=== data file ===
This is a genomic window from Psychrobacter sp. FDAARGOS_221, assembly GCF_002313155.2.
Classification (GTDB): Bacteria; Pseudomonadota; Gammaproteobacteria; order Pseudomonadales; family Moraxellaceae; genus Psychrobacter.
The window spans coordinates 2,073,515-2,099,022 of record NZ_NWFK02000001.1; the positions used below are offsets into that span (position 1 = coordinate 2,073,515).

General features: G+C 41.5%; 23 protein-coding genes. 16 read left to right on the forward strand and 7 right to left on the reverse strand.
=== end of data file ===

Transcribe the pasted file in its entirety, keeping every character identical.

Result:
This is a genomic window from Psychrobacter sp. FDAARGOS_221, assembly GCF_002313155.2.
Classification (GTDB): Bacteria; Pseudomonadota; Gammaproteobacteria; order Pseudomonadales; family Moraxellaceae; genus Psychrobacter.
The window spans coordinates 2,073,515-2,099,022 of record NZ_NWFK02000001.1; the positions used below are offsets into that span (position 1 = coordinate 2,073,515).

General features: G+C 41.5%; 23 protein-coding genes. 16 read left to right on the forward strand and 7 right to left on the reverse strand.